China’s total box office takings have reportedly hit US$6.79 billion in the first eight months of 2018, a US$1 billion increase on the same time in 2017. Hollywood films had long dominated the Chinese box office, but recent successes of domestic films have suggested a shift in preferences of Chinese audiences.
While there is no argument that some domestic films have been very well received of late and that the industry has made great advances in production quality, discussing China’s box office trends continues to be less straightforward than simply assuming this is “what audiences want”.
China’s entertainment industry is a complicated business, and authorities have struggled to keep up with the speed of developments.
The Hollywood dilemma
If you were a regular Chinese filmgoer, you could easily be forgiven for thinking the only type of film America knows how to produce are high intensity fantasy/action films with deafening audio, heart stopping CGI, talking robots and characters charged with superpowers.
The Chinese film market though, rarely features alternative genres from America. Social and political dramas, or even a simple romantic comedy that portrays human experience, motivations, and concerns in “realistic” settings, rarely make China’s distribution approval lists. And when the token Oscar winner deemed appropriate is released in China, there are no guarantees the film will not be heavily censored.
For tech-savvy film enthusiasts who prefer to see films in uncensored form, illegal downloading is a solution. Estimates range, but the MPAA claims that approximately 90% of viewership of US film and TV content comes from illegal sources.
For the Chinese film enthusiast who isn’t tech-savvy, domestic dramas and romances, and films from Bollywood and other industries, now provide an alternative to Hollywood’s “intensity”.
Chinese audiences, like any others, want good stories that make them think, learn, feel, and connect. Until restrictions on foreign film imports are revised, allowing both cinema chains and US film importers to take risks in offering diversity in imported and legal content, the true impression of Hollywood’s value to the Chinese film market will continue to go unaccounted for in the official data.
China’s cinema chain expansion
Chinese audiences are not a homogenous group. There is a clear distinction between the film watching habits of China’s privileged urban young adults in cities like Beijing and Shanghai, and less privileged Chinese that migrate to urban areas for work or remain in lower tiered cities or rural China.
While wealthy, educated, urbanites regularly consume Hollywood blockbusters and foreign cinema, my own research found less privileged Chinese overwhelmingly prefer Chinese language film productions, and most have never sought out a foreign film to watch. Media literacy in China is still developing, and many less privileged Chinese prefer to watch films set in, and reflective of, their own realities. These consumers have a preference for local language cinema with Chinese subtitles that help them make sense of the action portrayed on screen and creates value for the time they invest in watching.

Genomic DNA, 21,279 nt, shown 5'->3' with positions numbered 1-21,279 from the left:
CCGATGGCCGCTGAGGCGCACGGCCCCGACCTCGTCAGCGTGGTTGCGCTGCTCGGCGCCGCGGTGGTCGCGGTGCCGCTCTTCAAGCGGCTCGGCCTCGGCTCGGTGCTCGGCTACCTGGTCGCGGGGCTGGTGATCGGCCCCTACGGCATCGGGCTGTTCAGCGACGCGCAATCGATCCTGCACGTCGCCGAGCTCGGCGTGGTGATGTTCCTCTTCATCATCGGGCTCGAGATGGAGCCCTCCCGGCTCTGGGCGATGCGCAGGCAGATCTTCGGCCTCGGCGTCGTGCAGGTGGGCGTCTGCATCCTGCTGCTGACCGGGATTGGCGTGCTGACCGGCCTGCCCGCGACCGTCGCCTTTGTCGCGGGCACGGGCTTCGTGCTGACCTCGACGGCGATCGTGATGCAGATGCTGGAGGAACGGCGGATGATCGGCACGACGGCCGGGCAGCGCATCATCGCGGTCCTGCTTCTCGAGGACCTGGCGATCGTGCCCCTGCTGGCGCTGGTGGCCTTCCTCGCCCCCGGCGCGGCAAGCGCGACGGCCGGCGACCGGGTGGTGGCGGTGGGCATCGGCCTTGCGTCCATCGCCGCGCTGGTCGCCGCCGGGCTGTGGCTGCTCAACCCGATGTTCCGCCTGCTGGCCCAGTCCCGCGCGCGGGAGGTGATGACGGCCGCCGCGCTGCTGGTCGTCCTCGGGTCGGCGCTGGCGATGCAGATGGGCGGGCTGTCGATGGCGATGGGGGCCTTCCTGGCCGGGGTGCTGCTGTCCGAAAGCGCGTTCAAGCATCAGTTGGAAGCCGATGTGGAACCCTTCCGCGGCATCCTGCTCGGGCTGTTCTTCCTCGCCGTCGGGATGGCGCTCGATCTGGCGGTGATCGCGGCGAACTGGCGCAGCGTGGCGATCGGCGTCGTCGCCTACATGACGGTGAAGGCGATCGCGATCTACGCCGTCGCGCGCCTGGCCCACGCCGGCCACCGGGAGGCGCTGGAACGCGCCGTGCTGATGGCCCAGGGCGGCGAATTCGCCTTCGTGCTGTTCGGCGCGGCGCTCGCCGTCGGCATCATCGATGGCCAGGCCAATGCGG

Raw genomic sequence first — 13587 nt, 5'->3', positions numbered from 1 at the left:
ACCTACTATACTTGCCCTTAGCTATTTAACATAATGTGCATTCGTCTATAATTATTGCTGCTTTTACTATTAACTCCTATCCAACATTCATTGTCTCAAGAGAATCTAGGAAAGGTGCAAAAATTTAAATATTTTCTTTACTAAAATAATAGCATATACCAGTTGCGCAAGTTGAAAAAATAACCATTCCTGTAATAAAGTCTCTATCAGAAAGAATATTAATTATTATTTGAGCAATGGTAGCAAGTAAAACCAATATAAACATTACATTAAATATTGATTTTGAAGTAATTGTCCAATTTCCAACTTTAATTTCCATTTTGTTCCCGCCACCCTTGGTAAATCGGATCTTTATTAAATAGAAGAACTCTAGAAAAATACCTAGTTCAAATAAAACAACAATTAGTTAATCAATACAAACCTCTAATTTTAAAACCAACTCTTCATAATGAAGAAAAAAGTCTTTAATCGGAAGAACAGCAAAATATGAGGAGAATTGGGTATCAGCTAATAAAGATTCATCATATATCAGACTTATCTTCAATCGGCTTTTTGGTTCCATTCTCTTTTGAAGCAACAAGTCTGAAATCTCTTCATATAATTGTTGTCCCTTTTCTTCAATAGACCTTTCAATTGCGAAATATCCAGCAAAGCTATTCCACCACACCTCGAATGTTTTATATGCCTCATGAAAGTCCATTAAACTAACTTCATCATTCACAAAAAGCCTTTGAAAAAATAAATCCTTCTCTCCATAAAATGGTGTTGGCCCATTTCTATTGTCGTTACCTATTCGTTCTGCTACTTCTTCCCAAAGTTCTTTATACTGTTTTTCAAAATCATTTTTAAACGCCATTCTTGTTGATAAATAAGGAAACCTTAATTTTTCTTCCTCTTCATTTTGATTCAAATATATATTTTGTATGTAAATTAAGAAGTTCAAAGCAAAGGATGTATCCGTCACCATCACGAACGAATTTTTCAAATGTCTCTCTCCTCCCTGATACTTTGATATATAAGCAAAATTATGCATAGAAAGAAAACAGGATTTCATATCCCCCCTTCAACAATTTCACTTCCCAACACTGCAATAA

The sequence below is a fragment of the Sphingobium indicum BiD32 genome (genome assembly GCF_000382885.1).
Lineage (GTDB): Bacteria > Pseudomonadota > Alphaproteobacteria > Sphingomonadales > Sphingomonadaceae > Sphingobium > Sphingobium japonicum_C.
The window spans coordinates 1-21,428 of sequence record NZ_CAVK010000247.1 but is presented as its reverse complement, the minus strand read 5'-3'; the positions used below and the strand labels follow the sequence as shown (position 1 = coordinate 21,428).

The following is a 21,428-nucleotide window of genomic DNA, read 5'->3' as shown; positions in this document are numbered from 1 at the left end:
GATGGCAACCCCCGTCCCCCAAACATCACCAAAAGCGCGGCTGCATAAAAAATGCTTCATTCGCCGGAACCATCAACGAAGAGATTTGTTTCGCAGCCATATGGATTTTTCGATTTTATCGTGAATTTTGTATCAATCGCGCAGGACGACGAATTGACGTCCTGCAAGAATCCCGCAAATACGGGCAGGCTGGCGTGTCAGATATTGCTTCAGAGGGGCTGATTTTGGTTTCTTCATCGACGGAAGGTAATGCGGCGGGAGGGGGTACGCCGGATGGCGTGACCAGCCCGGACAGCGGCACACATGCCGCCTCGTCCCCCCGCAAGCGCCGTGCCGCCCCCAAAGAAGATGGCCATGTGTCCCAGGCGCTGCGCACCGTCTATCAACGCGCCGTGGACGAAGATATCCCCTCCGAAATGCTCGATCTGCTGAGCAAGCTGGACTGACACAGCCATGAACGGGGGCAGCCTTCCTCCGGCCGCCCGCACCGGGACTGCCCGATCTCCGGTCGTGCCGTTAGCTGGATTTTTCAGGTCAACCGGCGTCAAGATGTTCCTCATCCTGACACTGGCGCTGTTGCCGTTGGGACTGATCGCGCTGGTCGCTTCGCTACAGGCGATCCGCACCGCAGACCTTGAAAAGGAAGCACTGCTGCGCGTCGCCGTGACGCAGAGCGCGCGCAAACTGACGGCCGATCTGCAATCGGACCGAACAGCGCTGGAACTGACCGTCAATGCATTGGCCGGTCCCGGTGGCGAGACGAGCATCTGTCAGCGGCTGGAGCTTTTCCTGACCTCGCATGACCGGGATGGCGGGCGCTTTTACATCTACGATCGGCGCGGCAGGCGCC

As China’s cinema chains expand into lower tiered cities, and with ticket prices remaining accessible through discount ticket apps (albeit maybe not for long), the filmgoing preferences of Chinese audiences outside top tier cities will be important for cinema programmers. Due to a combination Hollywood fatigue and the expansion of cinema chains across the country, homegrown films may have real impact on box office revenue.
Box office manipulation
But the numbers are unreliable: box office fraud has long been a point of concern in China. After the introduction of China’s new film law, China’s authorities punished over 300 cinemas in March 2017 for gaming the market. Claims of under-reporting of ticket sales of Hollywood blockbusters and pocketing profits, to the shifting of ticket sales from popular films to lesser performing domestic films that have more agreeable profit sharing agreements, have long been a concern for both domestic and foreign film makers.
Recent claims point to the practice of film investors purchasing tickets to their own films to increase the appearance of high performing content. Seemingly, strong box office performance correlates with increased share sales (unrelated to the film production) for investor companies. Domestic B-grade flops may in fact perform well at the box office while cinemas remain empty.
Claims of fake ratings in the TV entertainment sector are also surfacing. Popular Chinese film directors such as Lu Chuan have come out in support of an investigation into the TV industry by Chinese authorities, so it may not be long before official attention turns to whether the film industry also dabbles in such activities.
China’s box office and entertainment industry is a complicated business, and authorities have struggled to keep up with the speed of developments. No one denies the growth of the Chinese box office and its potential for both local and foreign films to succeed. Contextualising the data, however, is challenging.